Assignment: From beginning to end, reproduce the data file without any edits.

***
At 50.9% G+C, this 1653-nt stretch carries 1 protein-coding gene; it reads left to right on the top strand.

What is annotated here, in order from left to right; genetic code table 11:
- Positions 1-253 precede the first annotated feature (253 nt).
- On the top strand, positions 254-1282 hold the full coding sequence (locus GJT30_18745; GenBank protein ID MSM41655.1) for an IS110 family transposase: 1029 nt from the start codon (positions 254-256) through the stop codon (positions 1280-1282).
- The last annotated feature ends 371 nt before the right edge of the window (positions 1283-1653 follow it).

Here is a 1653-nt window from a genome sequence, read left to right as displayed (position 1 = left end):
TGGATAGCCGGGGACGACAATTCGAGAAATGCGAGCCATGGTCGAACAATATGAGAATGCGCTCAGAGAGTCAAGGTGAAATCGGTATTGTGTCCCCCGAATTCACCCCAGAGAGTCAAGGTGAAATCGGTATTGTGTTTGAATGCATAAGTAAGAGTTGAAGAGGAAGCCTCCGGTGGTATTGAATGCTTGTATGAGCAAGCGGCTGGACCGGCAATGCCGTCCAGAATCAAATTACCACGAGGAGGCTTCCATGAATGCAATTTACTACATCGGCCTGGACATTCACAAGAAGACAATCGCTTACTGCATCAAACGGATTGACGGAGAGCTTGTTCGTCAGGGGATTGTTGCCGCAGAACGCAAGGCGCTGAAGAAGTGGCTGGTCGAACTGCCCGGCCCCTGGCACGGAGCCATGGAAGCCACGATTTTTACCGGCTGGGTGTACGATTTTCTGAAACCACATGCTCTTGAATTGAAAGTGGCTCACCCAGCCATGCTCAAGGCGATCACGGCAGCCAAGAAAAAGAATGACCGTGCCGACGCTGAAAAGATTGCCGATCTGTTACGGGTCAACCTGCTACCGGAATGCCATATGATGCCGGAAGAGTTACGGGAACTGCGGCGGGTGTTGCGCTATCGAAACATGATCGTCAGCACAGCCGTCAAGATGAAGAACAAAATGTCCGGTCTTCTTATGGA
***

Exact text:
At 50.9% G+C, this 1653-nt stretch carries 1 protein-coding gene; it reads left to right on the top strand.

What is annotated here, in order from left to right; genetic code table 11:
- Positions 1-253 precede the first annotated feature (253 nt).
- On the top strand, positions 254-1282 hold the full coding sequence (locus GJT30_18745; GenBank protein ID MSM41655.1) for an IS110 family transposase: 1029 nt from the start codon (positions 254-256) through the stop codon (positions 1280-1282).
- The last annotated feature ends 371 nt before the right edge of the window (positions 1283-1653 follow it).

Here is a 1653-nt window from a genome sequence, read left to right as displayed (position 1 = left end):
TGGATAGCCGGGGACGACAATTCGAGAAATGCGAGCCATGGTCGAACAATATGAGAATGCGCTCAGAGAGTCAAGGTGAAATCGGTATTGTGTCCCCCGAATTCACCCCAGAGAGTCAAGGTGAAATCGGTATTGTGTTTGAATGCATAAGTAAGAGTTGAAGAGGAAGCCTCCGGTGGTATTGAATGCTTGTATGAGCAAGCGGCTGGACCGGCAATGCCGTCCAGAATCAAATTACCACGAGGAGGCTTCCATGAATGCAATTTACTACATCGGCCTGGACATTCACAAGAAGACAATCGCTTACTGCATCAAACGGATTGACGGAGAGCTTGTTCGTCAGGGGATTGTTGCCGCAGAACGCAAGGCGCTGAAGAAGTGGCTGGTCGAACTGCCCGGCCCCTGGCACGGAGCCATGGAAGCCACGATTTTTACCGGCTGGGTGTACGATTTTCTGAAACCACATGCTCTTGAATTGAAAGTGGCTCACCCAGCCATGCTCAAGGCGATCACGGCAGCCAAGAAAAAGAATGACCGTGCCGACGCTGAAAAGATTGCCGATCTGTTACGGGTCAACCTGCTACCGGAATGCCATATGATGCCGGAAGAGTTACGGGAACTGCGGCGGGTGTTGCGCTATCGAAACATGATCGTCAGCACAGCCGTCAAGATGAAGAACAAAATGTCCGGTCTTCTTATGGA